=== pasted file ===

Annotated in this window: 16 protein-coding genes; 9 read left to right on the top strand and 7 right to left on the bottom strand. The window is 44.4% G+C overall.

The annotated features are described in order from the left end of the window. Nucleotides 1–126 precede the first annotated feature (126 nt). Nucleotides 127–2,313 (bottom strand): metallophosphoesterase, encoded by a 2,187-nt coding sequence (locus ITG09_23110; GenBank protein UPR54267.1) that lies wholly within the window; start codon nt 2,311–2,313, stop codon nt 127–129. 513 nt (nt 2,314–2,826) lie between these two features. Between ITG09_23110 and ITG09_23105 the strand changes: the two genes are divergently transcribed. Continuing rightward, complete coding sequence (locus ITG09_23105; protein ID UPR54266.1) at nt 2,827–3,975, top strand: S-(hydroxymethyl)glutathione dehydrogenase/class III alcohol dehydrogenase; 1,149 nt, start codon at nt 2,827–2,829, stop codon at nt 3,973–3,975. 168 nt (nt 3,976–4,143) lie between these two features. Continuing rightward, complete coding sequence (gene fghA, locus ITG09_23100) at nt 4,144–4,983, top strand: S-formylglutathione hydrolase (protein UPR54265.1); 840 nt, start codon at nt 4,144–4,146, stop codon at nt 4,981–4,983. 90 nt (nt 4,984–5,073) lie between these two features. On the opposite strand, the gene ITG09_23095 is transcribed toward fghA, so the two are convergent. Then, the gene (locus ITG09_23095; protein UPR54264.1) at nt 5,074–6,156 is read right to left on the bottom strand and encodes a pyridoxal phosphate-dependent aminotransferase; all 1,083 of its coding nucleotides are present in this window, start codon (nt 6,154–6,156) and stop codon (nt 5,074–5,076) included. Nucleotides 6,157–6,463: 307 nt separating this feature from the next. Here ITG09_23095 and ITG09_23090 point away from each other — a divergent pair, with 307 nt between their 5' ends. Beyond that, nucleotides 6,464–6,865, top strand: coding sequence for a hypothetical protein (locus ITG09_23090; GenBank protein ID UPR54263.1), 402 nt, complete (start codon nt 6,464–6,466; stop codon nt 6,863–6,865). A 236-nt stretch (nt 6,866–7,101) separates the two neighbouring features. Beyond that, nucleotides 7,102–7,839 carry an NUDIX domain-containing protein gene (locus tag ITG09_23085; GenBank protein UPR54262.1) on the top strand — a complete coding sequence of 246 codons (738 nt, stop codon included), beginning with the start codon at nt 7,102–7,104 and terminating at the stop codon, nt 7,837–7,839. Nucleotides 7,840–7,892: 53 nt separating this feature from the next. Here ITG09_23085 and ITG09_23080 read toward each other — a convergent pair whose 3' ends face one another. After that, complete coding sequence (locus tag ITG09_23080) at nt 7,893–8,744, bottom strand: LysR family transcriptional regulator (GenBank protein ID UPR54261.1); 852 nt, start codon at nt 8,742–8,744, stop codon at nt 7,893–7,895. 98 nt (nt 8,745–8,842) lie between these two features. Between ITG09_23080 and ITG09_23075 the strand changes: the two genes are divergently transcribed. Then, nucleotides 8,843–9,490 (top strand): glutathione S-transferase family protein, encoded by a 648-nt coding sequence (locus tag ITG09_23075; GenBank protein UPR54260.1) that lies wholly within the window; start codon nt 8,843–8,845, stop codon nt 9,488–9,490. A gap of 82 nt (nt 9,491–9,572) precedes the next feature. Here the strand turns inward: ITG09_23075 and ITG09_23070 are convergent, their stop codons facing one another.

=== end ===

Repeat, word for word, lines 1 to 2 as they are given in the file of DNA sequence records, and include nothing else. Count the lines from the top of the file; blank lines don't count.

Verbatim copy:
Annotated in this window: 16 protein-coding genes; 9 read left to right on the top strand and 7 right to left on the bottom strand. The window is 44.4% G+C overall.

The annotated features are described in order from the left end of the window. Nucleotides 1–126 precede the first annotated feature (126 nt). Nucleotides 127–2,313 (bottom strand): metallophosphoesterase, encoded by a 2,187-nt coding sequence (locus ITG09_23110; GenBank protein UPR54267.1) that lies wholly within the window; start codon nt 2,311–2,313, stop codon nt 127–129. 513 nt (nt 2,314–2,826) lie between these two features. Between ITG09_23110 and ITG09_23105 the strand changes: the two genes are divergently transcribed. Continuing rightward, complete coding sequence (locus ITG09_23105; protein ID UPR54266.1) at nt 2,827–3,975, top strand: S-(hydroxymethyl)glutathione dehydrogenase/class III alcohol dehydrogenase; 1,149 nt, start codon at nt 2,827–2,829, stop codon at nt 3,973–3,975. 168 nt (nt 3,976–4,143) lie between these two features. Continuing rightward, complete coding sequence (gene fghA, locus ITG09_23100) at nt 4,144–4,983, top strand: S-formylglutathione hydrolase (protein UPR54265.1); 840 nt, start codon at nt 4,144–4,146, stop codon at nt 4,981–4,983. 90 nt (nt 4,984–5,073) lie between these two features. On the opposite strand, the gene ITG09_23095 is transcribed toward fghA, so the two are convergent. Then, the gene (locus ITG09_23095; protein UPR54264.1) at nt 5,074–6,156 is read right to left on the bottom strand and encodes a pyridoxal phosphate-dependent aminotransferase; all 1,083 of its coding nucleotides are present in this window, start codon (nt 6,154–6,156) and stop codon (nt 5,074–5,076) included. Nucleotides 6,157–6,463: 307 nt separating this feature from the next. Here ITG09_23095 and ITG09_23090 point away from each other — a divergent pair, with 307 nt between their 5' ends. Beyond that, nucleotides 6,464–6,865, top strand: coding sequence for a hypothetical protein (locus ITG09_23090; GenBank protein ID UPR54263.1), 402 nt, complete (start codon nt 6,464–6,466; stop codon nt 6,863–6,865). A 236-nt stretch (nt 6,866–7,101) separates the two neighbouring features. Beyond that, nucleotides 7,102–7,839 carry an NUDIX domain-containing protein gene (locus tag ITG09_23085; GenBank protein UPR54262.1) on the top strand — a complete coding sequence of 246 codons (738 nt, stop codon included), beginning with the start codon at nt 7,102–7,104 and terminating at the stop codon, nt 7,837–7,839. Nucleotides 7,840–7,892: 53 nt separating this feature from the next. Here ITG09_23085 and ITG09_23080 read toward each other — a convergent pair whose 3' ends face one another. After that, complete coding sequence (locus tag ITG09_23080) at nt 7,893–8,744, bottom strand: LysR family transcriptional regulator (GenBank protein ID UPR54261.1); 852 nt, start codon at nt 8,742–8,744, stop codon at nt 7,893–7,895. 98 nt (nt 8,745–8,842) lie between these two features. Between ITG09_23080 and ITG09_23075 the strand changes: the two genes are divergently transcribed. Then, nucleotides 8,843–9,490 (top strand): glutathione S-transferase family protein, encoded by a 648-nt coding sequence (locus tag ITG09_23075; GenBank protein UPR54260.1) that lies wholly within the window; start codon nt 8,843–8,845, stop codon nt 9,488–9,490. A gap of 82 nt (nt 9,491–9,572) precedes the next feature. Here the strand turns inward: ITG09_23075 and ITG09_23070 are convergent, their stop codons facing one another.